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Considerations and checks before signing the conditional contract, what happens at settlement date when being unable to settle and tips to avoid penalties or legal fees


Buyer’s Offer accepted

Conditional Contract or nothing


Attention before signing the conditional contract


As here illustrated — do not underestimate the key role of the seller’s agent for refusing or accepting your offer. It always pays off having the cooperation of the agent who is helpful and motivated to sell the house. In terms of conditions, remember, you choose your conditions, it is “your” offer. When unsure at the time, I include a clause for getting my lawyer’s approval saying “This agreement is conditional on the Purchaser’s Solicitors’ approval in all respects.”


Avoid a dead-running offer


When completing the necessary information about price, deposit, and your conditions consider to include an expiration date  (sun-set clause) similar to this;

This offer, if not accepted by the vendor will expire at 'time' and “date’.


The sun-set clause saves you the time to formally withdraw your offer, otherwise it could live for months. If you have completed your part and passed on to the agent, you will keep in touch with the agent to make sure you get a confirmation and seller’s response.




Tips for checking the conditional contract


The steps and order for making an offer are entirely up to you. If you look through my blog posts about due diligence, then you already know I do limit my time and costs before getting the offer accepted. When having the conditional contract I swing in action to  sort everything step-by-step.


Why would you pay for those services (council, inspections, lawyer) and reports such as LIM, building report, etc and not even know whether your offer has been accepted or not? If you need to engage people, your due diligence clauses must provide sufficient time to complete your investigation.


What would you check on the contract?


· Seller’s details—For instance with multiple owners and one owner’s detail is missing or not complete/incorrect (for joint ownership, partnership, company or trust) the seller could keep a backdoor open to exit the contract.


· Property details (title description, size, easements on the title, etc), normally your lawyer would execute a title search and discuss those details.


· Possession—If the property is tenanted, you would normally take vacant possession, but if not you need to get copies of tenancy (lease) agreements


· Purchase details—Finally double check your payment details such as deposit, purchase price, GST included (or not), your conditions and also cash-back clause and penalty clauses (if any) .


· Multiple Buyers/Sellers—it is essential to make sure that all individuals have to sign the Sales & Purchase Agreement—or there is no Contract!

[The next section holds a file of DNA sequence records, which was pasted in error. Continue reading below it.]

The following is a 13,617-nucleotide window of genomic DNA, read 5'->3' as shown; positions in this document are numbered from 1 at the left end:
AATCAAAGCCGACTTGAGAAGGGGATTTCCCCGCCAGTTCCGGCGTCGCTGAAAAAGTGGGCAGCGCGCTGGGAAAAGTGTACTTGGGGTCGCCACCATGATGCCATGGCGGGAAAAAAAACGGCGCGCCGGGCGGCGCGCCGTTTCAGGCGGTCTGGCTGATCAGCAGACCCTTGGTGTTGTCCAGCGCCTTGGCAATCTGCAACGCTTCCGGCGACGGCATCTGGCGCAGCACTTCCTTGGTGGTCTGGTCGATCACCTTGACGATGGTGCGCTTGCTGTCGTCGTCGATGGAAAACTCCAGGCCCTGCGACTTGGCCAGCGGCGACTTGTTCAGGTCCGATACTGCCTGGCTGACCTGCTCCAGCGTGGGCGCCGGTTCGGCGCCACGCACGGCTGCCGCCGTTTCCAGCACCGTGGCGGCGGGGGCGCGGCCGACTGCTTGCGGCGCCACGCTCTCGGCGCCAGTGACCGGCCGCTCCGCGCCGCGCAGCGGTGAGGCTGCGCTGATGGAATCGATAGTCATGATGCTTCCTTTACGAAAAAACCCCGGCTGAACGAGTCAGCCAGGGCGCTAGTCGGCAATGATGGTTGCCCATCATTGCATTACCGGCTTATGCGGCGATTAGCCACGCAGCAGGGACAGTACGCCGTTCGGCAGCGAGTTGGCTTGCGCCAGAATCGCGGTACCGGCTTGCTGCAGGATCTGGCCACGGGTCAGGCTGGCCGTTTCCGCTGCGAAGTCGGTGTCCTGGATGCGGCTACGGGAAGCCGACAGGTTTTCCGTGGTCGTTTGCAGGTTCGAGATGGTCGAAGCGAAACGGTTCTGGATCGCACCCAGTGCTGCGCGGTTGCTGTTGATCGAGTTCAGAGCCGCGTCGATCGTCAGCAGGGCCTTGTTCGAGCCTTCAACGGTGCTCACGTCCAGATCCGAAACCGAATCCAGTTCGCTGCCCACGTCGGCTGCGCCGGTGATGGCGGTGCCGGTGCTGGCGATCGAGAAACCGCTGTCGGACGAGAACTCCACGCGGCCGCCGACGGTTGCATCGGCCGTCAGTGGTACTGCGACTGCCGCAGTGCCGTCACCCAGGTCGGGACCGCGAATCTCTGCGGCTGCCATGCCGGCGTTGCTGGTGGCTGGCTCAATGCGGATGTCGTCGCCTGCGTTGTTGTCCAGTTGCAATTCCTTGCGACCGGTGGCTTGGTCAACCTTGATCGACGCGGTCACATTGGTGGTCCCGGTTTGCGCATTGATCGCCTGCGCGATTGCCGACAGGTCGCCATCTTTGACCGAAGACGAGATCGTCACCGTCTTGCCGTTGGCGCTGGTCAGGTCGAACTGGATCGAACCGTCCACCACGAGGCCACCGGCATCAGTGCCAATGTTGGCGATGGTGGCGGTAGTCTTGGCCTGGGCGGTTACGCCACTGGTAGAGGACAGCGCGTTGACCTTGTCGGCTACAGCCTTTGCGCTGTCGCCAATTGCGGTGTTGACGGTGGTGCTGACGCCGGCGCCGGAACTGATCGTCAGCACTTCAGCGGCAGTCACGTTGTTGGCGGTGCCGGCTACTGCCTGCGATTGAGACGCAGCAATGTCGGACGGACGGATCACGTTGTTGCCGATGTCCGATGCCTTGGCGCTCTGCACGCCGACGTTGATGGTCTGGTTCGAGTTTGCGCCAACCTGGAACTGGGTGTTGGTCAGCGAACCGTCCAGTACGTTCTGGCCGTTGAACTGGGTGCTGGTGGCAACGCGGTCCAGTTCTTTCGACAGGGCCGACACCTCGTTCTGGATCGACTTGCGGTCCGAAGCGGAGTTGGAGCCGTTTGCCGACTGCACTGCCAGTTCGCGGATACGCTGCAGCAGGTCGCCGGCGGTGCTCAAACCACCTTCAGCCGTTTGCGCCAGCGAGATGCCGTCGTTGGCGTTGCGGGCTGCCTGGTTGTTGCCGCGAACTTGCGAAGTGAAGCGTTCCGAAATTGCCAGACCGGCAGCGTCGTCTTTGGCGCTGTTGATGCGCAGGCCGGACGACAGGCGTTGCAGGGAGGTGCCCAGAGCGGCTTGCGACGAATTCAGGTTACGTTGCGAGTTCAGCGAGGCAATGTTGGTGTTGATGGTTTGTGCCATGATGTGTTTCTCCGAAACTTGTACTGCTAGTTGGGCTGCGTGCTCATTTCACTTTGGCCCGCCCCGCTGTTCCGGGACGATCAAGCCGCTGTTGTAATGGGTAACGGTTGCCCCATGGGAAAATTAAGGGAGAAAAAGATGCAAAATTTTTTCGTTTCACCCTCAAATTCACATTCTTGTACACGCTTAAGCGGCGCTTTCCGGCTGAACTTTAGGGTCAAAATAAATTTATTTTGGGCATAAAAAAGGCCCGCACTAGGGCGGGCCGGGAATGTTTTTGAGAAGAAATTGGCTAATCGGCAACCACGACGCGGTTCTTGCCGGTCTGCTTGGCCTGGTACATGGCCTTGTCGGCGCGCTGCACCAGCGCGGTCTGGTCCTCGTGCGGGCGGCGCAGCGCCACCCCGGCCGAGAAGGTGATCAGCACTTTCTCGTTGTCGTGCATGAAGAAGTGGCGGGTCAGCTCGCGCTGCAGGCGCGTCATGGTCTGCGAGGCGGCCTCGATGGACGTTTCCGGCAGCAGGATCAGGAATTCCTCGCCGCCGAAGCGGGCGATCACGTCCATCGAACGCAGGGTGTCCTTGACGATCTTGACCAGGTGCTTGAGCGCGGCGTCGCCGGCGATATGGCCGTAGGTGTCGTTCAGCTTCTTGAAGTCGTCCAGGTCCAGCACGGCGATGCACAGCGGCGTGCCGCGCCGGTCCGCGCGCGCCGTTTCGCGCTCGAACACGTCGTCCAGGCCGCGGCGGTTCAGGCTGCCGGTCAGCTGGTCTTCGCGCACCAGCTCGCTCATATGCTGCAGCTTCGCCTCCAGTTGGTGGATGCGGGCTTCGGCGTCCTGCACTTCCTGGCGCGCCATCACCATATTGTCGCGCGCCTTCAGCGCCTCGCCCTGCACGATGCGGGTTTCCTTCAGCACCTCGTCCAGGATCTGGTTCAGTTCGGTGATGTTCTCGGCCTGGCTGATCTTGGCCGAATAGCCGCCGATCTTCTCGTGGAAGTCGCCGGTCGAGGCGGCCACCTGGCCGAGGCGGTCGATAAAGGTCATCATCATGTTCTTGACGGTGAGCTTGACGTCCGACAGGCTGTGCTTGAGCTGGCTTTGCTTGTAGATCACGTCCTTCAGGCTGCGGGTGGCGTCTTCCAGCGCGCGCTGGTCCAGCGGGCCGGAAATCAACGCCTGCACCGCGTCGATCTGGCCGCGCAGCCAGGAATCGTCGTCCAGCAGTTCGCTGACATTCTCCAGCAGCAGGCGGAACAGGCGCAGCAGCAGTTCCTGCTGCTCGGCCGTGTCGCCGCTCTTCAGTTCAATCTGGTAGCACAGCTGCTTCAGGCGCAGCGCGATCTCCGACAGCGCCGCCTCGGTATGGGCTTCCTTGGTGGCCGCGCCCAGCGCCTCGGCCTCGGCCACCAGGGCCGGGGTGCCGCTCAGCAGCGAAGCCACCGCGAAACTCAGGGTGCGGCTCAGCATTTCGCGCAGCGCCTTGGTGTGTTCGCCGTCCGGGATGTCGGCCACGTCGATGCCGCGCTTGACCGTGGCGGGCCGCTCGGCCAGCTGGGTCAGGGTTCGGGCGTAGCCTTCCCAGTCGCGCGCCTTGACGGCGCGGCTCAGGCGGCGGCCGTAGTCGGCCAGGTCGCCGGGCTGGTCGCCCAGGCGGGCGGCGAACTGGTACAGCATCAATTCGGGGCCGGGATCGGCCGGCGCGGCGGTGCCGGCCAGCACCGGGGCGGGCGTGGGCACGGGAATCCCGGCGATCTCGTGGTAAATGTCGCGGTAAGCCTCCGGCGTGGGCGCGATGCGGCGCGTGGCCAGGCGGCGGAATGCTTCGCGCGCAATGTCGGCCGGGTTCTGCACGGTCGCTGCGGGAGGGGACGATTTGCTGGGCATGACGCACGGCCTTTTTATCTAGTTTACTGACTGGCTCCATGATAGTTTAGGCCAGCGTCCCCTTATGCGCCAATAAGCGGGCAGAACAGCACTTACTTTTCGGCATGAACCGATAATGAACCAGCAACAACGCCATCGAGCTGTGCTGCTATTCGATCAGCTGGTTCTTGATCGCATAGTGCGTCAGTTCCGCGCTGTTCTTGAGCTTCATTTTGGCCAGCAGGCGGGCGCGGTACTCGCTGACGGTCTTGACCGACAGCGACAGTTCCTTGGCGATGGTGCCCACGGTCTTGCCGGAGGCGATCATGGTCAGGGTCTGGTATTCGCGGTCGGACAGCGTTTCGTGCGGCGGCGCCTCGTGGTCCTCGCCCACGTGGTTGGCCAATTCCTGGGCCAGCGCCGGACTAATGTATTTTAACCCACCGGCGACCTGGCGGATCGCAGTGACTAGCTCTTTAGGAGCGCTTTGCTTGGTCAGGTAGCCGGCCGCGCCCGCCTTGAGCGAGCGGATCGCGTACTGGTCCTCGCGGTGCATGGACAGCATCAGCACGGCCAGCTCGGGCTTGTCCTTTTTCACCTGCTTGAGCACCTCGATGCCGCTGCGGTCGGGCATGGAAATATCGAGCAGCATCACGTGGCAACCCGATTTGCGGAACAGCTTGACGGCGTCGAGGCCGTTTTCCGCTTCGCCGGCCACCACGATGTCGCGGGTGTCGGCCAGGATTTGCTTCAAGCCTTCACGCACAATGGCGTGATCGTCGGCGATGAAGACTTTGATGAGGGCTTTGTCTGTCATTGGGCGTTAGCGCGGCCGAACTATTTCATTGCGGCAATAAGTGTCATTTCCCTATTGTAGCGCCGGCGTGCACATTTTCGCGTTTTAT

What happens when one party does not settle?


Risk Management— Don’t declare an agreement “unconditional” unless you are certain,  able and willing to complete the purchase.


Common reasons for  the buyer not to settle:

· Cold feet while the buyer changed his/her mind;

· Finance—problems with the bank or anticipated funding are not available. Or the purchaser found out problems with the title, building or believes that a disagreement hasn’t been settled (breach of conditions or contract).

· Seller has something misrepresented and the buyer wishes to cancel the agreement.

· Buyer’s pre-settlement inspection revealed seller’s breach of contract (e.g. Did not fulfil obligations from the contract, chattels are replaced or missing, damage to the property)


Reasons for the seller to delay or not to settle:


· The bank does not release the mortgage

· Disagreements

Under normal circumstances if one party fails to settle the other party has rights under the  penalty clause to claim compensation.  It sounds easier as it really is and mutual agreements to get over sticky situations have always worked for me. I wish and hope this blog post helps you to avoid penalties and manage a smooth settlement. Good luck.



How to get the seller’s agent working for you to get a purchase offer accepted


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Offer accepted, Conditional Contract or nothing?

Klauster Blogs lead to a real person, IT professional, investor, landlord and business owner with interests in technologies, properties and trading.



His passion, making experiences available and helping people like you, comes from extensive travelling and the principles of life—how to avoid pitfalls in unfamiliar territory when investing or forming relationships.


The philosophy to treat life, partnerships and hobbies as an investment has helped people in his circle. Life is a dream with a deadline, happiness comes from making the right choices and having realistic expectations.


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